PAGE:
Williams is entered to play next week in Lexington and at consecutive tournaments in New York City later this month — the Western & Southern Open and U.S. Open, the latter starting Aug. 31.

Williams is the highest-ranked player in the Lexington field at No. 9. Others include 2017 U.S. Open champion Sloane Stephens, older sister Venus Williams and 16-year-old Coco Gauff.

She has been bidding ever since having daughter Olympia to tie Margaret Court‘s record 24 Grand Slam singles titles, albeit many of Court’s crowns came before the Open Era and, notably at the Australian Open, against small fields lacking the world’s best players. Williams reached the last two Wimbledon and U.S. Open finals, losing all of them.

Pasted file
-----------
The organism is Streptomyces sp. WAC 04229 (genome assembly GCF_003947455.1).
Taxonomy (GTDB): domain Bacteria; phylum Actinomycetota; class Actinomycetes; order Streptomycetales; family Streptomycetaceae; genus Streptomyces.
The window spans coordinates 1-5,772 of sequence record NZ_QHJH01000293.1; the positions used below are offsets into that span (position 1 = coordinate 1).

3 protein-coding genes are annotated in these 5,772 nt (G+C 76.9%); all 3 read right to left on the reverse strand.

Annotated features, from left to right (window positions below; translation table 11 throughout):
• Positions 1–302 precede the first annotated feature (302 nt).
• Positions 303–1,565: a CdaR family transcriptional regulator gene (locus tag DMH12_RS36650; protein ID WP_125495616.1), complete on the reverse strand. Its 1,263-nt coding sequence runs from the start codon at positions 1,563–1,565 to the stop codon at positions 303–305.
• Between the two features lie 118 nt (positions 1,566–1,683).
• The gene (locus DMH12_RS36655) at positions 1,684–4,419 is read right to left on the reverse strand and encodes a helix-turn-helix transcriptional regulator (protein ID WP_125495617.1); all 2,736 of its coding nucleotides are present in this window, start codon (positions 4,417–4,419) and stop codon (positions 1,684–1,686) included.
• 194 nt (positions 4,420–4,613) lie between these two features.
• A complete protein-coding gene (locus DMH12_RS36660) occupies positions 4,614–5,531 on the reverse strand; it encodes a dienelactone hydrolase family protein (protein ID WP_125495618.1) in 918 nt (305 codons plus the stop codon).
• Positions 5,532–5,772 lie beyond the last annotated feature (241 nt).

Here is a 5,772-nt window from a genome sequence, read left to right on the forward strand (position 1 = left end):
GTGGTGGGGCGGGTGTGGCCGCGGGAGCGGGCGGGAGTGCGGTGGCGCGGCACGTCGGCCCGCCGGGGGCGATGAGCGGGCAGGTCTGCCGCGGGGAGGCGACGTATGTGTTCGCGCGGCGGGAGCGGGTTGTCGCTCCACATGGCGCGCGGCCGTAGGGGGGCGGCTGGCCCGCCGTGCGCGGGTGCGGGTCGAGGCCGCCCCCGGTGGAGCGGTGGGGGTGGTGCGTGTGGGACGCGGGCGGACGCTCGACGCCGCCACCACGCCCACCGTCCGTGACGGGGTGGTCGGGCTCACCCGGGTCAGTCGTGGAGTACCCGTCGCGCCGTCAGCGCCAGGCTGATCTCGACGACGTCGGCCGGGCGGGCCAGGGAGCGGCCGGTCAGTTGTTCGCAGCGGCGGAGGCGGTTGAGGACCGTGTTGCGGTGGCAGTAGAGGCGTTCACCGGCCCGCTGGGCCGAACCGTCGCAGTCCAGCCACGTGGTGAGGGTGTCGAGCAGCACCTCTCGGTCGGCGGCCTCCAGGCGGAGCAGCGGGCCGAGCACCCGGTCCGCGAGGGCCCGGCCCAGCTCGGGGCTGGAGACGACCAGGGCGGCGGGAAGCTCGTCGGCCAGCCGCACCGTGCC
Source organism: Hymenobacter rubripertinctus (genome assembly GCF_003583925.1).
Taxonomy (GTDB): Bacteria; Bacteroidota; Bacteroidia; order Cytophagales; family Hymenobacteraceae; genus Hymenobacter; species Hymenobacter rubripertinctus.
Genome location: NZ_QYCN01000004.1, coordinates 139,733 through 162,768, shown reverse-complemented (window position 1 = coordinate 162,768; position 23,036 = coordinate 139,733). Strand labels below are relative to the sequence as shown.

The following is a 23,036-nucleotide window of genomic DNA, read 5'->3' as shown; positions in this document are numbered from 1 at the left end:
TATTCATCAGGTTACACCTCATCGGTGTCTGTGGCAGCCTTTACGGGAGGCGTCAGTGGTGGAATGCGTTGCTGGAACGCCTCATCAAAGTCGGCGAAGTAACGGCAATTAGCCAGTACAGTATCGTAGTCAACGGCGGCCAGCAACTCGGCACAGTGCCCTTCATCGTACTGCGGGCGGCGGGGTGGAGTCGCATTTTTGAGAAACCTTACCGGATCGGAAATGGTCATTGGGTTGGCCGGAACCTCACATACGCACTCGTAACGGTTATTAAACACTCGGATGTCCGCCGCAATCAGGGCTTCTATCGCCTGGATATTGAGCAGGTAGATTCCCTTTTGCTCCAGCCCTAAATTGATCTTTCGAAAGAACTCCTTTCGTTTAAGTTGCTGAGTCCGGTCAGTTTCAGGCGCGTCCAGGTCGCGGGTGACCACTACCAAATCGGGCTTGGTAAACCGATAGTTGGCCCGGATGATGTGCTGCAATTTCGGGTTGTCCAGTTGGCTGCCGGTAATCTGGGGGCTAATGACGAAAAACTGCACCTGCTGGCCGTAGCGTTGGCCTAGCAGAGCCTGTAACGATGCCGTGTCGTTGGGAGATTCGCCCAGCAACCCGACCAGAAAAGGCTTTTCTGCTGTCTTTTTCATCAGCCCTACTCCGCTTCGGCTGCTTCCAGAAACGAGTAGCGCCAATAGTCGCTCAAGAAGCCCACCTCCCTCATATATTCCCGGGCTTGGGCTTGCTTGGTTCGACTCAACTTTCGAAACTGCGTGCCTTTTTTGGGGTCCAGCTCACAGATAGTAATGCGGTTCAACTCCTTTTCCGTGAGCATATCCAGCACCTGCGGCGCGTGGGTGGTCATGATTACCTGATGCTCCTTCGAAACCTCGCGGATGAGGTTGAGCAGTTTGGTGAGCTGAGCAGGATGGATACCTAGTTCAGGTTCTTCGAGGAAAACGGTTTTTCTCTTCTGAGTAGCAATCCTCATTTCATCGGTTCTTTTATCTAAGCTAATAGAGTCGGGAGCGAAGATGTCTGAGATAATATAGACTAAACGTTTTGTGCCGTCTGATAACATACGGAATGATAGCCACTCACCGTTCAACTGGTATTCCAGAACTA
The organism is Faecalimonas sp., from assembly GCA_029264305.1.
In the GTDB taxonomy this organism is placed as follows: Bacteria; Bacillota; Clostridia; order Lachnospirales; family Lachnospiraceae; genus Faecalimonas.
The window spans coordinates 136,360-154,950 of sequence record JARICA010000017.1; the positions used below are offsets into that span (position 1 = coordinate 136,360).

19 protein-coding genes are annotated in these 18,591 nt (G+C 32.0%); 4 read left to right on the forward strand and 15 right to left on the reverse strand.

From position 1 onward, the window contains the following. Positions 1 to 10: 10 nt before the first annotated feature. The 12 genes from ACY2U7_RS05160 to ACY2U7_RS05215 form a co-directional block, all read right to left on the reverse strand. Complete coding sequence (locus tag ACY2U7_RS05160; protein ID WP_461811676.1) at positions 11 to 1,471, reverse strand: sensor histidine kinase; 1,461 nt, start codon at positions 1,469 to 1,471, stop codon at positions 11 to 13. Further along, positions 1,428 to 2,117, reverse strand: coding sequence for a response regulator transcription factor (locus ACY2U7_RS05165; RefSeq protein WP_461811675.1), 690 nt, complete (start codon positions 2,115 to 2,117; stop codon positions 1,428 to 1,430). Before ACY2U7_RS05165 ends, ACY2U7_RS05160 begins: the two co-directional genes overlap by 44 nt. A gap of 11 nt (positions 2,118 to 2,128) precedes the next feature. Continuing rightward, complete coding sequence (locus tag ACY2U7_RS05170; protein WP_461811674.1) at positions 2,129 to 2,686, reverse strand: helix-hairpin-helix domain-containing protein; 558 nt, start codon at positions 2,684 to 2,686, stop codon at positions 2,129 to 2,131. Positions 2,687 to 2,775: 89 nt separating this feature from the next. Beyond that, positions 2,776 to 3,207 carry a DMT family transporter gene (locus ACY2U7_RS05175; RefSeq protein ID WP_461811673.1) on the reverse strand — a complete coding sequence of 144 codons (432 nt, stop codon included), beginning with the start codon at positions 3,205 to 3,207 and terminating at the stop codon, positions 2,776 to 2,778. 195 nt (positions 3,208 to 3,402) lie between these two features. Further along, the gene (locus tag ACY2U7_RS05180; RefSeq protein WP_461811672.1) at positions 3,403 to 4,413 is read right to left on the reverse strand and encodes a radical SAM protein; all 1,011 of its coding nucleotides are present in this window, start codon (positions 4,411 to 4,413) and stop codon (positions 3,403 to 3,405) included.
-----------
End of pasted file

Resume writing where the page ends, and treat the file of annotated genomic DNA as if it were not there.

She showed her seriousness in committing early to this year’s U.S. Open by installing a court at home with the same surface. Three of the top 10 female singles players already said they will skip the U.S. Open due to travel and/or virus concerns, including No. 1 Ash Barty.

“Tennis is naturally a socially distanced sport, so it was kind of easy to go back and just walk on my side of the court and have my hitter walk on his side of the court,” Williams said.

The French Open starts two weeks after the U.S. Open ends. Williams was asked if she will fly to Europe for tournaments this autumn.

“I see myself doing it all, if it happens,” she said.

The Tokyo Olympics are too far away to make plans.

“We’ll have to kind of wait to see what happens in the fall,” she said. “One thing I have learned with this pandemic is don’t plan.”

MORE: Past U.S. Open champions get wild cards